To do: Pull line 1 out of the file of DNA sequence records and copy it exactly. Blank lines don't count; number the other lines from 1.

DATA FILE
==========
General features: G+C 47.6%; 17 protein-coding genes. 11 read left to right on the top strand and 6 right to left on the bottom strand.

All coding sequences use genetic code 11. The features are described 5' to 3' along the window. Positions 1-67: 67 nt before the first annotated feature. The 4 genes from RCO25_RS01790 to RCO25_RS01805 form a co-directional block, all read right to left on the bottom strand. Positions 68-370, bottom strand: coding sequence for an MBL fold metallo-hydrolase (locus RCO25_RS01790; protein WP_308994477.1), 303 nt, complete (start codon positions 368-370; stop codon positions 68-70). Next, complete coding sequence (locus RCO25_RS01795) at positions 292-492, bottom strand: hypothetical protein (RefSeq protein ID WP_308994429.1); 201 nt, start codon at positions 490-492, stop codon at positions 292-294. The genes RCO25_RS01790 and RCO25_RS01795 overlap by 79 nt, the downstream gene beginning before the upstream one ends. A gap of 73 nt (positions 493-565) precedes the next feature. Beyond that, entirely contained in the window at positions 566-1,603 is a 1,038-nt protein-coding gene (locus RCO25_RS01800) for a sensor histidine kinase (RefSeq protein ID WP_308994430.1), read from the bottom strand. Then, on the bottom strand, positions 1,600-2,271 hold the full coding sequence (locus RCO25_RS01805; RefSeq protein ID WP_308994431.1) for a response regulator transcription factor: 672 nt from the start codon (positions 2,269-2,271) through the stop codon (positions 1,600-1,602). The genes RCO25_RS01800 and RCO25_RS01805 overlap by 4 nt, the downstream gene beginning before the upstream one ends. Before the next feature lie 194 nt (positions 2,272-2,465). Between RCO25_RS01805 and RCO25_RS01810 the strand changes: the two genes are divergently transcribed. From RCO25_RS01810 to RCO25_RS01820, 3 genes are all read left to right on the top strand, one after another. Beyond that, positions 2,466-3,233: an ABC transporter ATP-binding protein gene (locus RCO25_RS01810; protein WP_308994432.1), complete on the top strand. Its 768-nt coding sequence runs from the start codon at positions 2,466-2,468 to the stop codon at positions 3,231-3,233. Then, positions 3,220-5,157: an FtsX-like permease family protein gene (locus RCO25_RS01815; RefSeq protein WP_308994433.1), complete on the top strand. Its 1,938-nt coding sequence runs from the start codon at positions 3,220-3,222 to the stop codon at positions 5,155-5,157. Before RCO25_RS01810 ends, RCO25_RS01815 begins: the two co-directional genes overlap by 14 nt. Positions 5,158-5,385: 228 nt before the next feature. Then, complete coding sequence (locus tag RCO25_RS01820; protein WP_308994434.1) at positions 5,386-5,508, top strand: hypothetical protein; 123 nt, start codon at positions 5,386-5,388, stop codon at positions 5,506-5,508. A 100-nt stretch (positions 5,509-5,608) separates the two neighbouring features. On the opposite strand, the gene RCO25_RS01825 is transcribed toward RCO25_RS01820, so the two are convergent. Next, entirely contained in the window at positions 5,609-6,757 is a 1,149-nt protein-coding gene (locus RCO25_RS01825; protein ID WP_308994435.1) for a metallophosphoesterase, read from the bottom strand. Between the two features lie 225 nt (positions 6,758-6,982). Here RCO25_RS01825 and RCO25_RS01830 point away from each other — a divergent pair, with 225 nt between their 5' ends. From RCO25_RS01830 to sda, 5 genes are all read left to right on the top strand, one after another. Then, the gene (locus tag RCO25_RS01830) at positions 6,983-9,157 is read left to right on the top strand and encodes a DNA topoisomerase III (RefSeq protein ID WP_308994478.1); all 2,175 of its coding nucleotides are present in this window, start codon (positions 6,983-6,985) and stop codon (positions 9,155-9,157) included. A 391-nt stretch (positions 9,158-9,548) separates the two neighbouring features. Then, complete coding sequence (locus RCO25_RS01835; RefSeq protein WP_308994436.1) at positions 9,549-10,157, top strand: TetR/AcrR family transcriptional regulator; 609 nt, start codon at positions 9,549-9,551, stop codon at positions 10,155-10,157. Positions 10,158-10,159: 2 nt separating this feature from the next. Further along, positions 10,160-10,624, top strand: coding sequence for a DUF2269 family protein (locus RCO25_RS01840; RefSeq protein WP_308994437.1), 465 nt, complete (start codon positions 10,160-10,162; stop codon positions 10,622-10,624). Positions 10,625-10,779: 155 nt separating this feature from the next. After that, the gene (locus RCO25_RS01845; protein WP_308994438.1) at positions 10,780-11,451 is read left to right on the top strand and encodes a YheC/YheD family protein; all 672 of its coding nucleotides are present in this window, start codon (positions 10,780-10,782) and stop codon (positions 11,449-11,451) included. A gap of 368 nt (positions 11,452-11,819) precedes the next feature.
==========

General features: G+C 47.6%; 17 protein-coding genes. 11 read left to right on the top strand and 6 right to left on the bottom strand.